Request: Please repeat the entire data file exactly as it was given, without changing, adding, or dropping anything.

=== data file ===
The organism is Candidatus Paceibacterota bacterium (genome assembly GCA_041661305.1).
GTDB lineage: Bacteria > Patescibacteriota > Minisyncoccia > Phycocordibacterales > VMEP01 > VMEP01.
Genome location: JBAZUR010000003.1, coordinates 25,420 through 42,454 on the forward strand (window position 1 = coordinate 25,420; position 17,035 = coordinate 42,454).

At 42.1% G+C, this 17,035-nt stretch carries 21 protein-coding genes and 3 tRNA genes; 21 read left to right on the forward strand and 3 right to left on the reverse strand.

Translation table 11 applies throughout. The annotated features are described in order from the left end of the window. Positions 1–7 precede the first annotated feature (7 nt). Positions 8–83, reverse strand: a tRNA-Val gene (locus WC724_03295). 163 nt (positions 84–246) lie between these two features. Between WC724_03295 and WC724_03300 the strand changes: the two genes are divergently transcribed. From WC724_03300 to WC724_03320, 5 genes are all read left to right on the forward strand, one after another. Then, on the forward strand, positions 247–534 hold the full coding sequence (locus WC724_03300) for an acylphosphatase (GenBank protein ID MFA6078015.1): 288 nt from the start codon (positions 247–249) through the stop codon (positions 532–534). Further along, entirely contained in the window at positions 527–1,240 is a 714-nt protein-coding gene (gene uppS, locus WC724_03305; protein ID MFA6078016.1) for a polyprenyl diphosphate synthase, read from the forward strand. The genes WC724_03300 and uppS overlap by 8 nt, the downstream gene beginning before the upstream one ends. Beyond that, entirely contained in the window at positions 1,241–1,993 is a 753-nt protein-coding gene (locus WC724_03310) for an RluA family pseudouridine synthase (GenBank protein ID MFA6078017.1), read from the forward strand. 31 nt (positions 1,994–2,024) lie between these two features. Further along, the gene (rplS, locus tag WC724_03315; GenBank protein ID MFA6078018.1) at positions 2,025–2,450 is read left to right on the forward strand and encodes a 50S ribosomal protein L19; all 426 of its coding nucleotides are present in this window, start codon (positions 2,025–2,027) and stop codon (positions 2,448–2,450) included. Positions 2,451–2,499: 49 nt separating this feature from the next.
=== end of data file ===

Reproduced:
The organism is Candidatus Paceibacterota bacterium (genome assembly GCA_041661305.1).
GTDB lineage: Bacteria > Patescibacteriota > Minisyncoccia > Phycocordibacterales > VMEP01 > VMEP01.
Genome location: JBAZUR010000003.1, coordinates 25,420 through 42,454 on the forward strand (window position 1 = coordinate 25,420; position 17,035 = coordinate 42,454).

At 42.1% G+C, this 17,035-nt stretch carries 21 protein-coding genes and 3 tRNA genes; 21 read left to right on the forward strand and 3 right to left on the reverse strand.

Translation table 11 applies throughout. The annotated features are described in order from the left end of the window. Positions 1–7 precede the first annotated feature (7 nt). Positions 8–83, reverse strand: a tRNA-Val gene (locus WC724_03295). 163 nt (positions 84–246) lie between these two features. Between WC724_03295 and WC724_03300 the strand changes: the two genes are divergently transcribed. From WC724_03300 to WC724_03320, 5 genes are all read left to right on the forward strand, one after another. Then, on the forward strand, positions 247–534 hold the full coding sequence (locus WC724_03300) for an acylphosphatase (GenBank protein ID MFA6078015.1): 288 nt from the start codon (positions 247–249) through the stop codon (positions 532–534). Further along, entirely contained in the window at positions 527–1,240 is a 714-nt protein-coding gene (gene uppS, locus WC724_03305; protein ID MFA6078016.1) for a polyprenyl diphosphate synthase, read from the forward strand. The genes WC724_03300 and uppS overlap by 8 nt, the downstream gene beginning before the upstream one ends. Beyond that, entirely contained in the window at positions 1,241–1,993 is a 753-nt protein-coding gene (locus WC724_03310) for an RluA family pseudouridine synthase (GenBank protein ID MFA6078017.1), read from the forward strand. 31 nt (positions 1,994–2,024) lie between these two features. Further along, the gene (rplS, locus tag WC724_03315; GenBank protein ID MFA6078018.1) at positions 2,025–2,450 is read left to right on the forward strand and encodes a 50S ribosomal protein L19; all 426 of its coding nucleotides are present in this window, start codon (positions 2,025–2,027) and stop codon (positions 2,448–2,450) included. Positions 2,451–2,499: 49 nt separating this feature from the next.